It has been a shared mantra of government and the City that Bank of England independence is a fine thing. Both sides have joined in this misrepresentation of what happened 10 years ago when Gordon Brown took over at the Treasury. Both sides have liked the fairly low interest rates and the fairly low inflation that characterised the period up to 2006.
The impact of the credit crunch caused by the
Will the TUC be a "yes" men to Gordon Brown on the EU Constitution?
Radio Five this morning were having a pre conference chat with TUC officials and finished their chat with the thorny topic of the EU Constitution referendum.
J.D. Wetherspoon talks sense on underage drinking
I caught an interview with Tim Martin, the founder of the J.D. Wetherspoon pub chain, on the Today programme yesterday morning.
Martin said that the crackdown on underage drinking had in many ways proved counterproductive. Earlier generations of teenagers had learned about alcohol through drinking beer in pubs from the age of about 16. Though their presence there was technically illegal, no one worried about it too much as long as they behaved themselves.
United States of America Follies 3: The Death Penalty does not Work
I’ll just mention one - very telling - phrase. Clive Stafford-Smith describes George Bush’s reforms to “speed up” the system as a way to kill innocent people more quickly. I have attached a couple of graphics from the Death Penalty Information Centre website. Click on the images for the full graphics.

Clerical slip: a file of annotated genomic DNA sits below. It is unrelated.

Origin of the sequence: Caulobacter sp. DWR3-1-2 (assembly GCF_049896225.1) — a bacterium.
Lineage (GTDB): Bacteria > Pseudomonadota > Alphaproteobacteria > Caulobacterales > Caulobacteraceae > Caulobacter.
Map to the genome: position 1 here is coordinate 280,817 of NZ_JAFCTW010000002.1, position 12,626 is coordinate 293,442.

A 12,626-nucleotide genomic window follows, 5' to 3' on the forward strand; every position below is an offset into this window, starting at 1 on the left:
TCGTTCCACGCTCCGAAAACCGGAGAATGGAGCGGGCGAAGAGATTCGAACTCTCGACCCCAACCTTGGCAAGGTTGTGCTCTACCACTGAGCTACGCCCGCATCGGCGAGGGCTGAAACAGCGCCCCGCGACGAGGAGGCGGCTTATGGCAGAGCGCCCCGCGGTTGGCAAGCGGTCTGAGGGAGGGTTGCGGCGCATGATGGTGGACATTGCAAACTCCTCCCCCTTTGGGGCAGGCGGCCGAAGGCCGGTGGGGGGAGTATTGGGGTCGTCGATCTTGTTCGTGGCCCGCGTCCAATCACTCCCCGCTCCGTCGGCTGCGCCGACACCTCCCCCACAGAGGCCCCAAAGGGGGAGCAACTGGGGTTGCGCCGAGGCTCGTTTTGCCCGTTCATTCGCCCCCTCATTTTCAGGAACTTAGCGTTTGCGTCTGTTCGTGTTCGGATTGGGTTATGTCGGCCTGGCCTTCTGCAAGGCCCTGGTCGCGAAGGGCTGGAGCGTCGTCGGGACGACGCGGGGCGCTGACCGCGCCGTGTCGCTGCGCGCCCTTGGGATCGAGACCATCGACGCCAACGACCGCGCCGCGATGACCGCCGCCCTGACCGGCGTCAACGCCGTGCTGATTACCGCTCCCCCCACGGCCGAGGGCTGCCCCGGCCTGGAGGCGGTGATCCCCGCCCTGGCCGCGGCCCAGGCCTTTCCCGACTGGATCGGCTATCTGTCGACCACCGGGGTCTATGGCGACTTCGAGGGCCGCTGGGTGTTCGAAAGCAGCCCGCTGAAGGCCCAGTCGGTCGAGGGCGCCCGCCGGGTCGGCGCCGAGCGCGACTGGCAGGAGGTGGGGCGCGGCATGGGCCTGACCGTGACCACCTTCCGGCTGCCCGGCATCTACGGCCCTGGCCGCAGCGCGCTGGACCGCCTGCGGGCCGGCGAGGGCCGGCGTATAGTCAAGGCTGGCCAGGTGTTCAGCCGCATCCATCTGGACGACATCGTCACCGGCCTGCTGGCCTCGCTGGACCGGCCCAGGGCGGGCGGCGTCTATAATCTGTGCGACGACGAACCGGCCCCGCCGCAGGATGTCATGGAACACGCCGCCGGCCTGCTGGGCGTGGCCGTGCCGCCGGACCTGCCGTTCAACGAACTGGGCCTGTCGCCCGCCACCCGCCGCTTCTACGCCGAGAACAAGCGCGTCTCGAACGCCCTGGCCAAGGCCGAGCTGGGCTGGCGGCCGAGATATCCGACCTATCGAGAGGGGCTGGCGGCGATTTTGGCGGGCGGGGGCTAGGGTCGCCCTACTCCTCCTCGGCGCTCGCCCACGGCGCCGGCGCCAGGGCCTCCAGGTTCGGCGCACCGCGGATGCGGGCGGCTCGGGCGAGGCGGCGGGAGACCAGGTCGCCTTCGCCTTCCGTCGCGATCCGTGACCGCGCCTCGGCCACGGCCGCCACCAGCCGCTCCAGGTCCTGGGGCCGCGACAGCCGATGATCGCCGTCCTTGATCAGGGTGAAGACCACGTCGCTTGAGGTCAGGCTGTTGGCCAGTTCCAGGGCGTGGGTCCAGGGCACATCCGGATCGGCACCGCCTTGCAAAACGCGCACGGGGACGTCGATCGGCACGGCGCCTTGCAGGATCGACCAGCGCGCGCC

So do the Tories really believe in society?
Margaret Thatcher said society didn't exist. Now David Cameron's trying to mend it. No wonder he's so keen to shed the Iron Lady's legacy. This, by and large, is the theme of today's Newcastle Journal column looking back at the week's political developments.
How Christian is
Since the religion question was added to the census in 2001 this has become a recurring debate on blogs - I was reminded of it when I saw Cramner’s blog talking about Iain Dale’s little survey of his readership where Cramner wrote “The 45% who profess belief in a deity is massively beneath the national average. In the 2001 census, just over 70% professed the Christian faith”.
Gordon Brown is about to deliver a speech to the TUC pledging to deliver "British jobs for British workers". This a day after the home secretary pledged to force immigrants to speak English. These moves are described in a number of papers as part of the new PM's determination to occupy the centre ground.
Gordon goes where Dave can't
“British jobs for British workers”: Gordon Brown has road-tested this muscular phrase many times before, not least when he accepted the Labour leadership in Manchester in front of a Union Flag the size of a small constituency. But today, at the TUC, he puts patriotic flesh on the bones promising an “extra 500,000 British jobs for British workers".
Tough times ahead for Brown only add to Cameron’s woes
Gordon Brown must be relieved that Labour has slipped in the opinion polls. The party’s clear lead during the summer suggested that the government could substantially increase its majority in an early election. The news was too good for comfort, putting pressure on the prime minister to call an autumn poll, something which was not in his game plan.